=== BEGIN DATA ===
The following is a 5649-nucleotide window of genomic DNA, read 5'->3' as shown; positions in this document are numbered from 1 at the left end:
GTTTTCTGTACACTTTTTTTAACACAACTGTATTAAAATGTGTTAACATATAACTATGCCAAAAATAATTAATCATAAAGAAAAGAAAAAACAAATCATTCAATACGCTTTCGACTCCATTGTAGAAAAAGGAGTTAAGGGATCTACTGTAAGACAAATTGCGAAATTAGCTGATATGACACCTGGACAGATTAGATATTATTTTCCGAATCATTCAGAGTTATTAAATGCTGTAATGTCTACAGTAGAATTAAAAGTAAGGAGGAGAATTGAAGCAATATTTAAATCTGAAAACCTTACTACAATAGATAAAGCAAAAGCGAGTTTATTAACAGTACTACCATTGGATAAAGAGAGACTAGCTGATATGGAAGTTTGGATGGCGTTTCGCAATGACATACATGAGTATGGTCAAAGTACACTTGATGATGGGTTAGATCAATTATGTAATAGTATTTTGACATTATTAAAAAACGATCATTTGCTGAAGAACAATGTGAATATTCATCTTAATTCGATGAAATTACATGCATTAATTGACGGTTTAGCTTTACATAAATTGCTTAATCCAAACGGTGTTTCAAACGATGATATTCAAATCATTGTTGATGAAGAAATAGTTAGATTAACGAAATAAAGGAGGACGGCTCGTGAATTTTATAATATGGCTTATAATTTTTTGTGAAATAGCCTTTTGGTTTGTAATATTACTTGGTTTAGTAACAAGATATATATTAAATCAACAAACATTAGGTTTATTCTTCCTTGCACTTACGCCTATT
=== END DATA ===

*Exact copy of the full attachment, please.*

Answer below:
The following is a 5649-nucleotide window of genomic DNA, read 5'->3' as shown; positions in this document are numbered from 1 at the left end:
GTTTTCTGTACACTTTTTTTAACACAACTGTATTAAAATGTGTTAACATATAACTATGCCAAAAATAATTAATCATAAAGAAAAGAAAAAACAAATCATTCAATACGCTTTCGACTCCATTGTAGAAAAAGGAGTTAAGGGATCTACTGTAAGACAAATTGCGAAATTAGCTGATATGACACCTGGACAGATTAGATATTATTTTCCGAATCATTCAGAGTTATTAAATGCTGTAATGTCTACAGTAGAATTAAAAGTAAGGAGGAGAATTGAAGCAATATTTAAATCTGAAAACCTTACTACAATAGATAAAGCAAAAGCGAGTTTATTAACAGTACTACCATTGGATAAAGAGAGACTAGCTGATATGGAAGTTTGGATGGCGTTTCGCAATGACATACATGAGTATGGTCAAAGTACACTTGATGATGGGTTAGATCAATTATGTAATAGTATTTTGACATTATTAAAAAACGATCATTTGCTGAAGAACAATGTGAATATTCATCTTAATTCGATGAAATTACATGCATTAATTGACGGTTTAGCTTTACATAAATTGCTTAATCCAAACGGTGTTTCAAACGATGATATTCAAATCATTGTTGATGAAGAAATAGTTAGATTAACGAAATAAAGGAGGACGGCTCGTGAATTTTATAATATGGCTTATAATTTTTTGTGAAATAGCCTTTTGGTTTGTAATATTACTTGGTTTAGTAACAAGATATATATTAAATCAACAAACATTAGGTTTATTCTTCCTTGCACTTACGCCTATT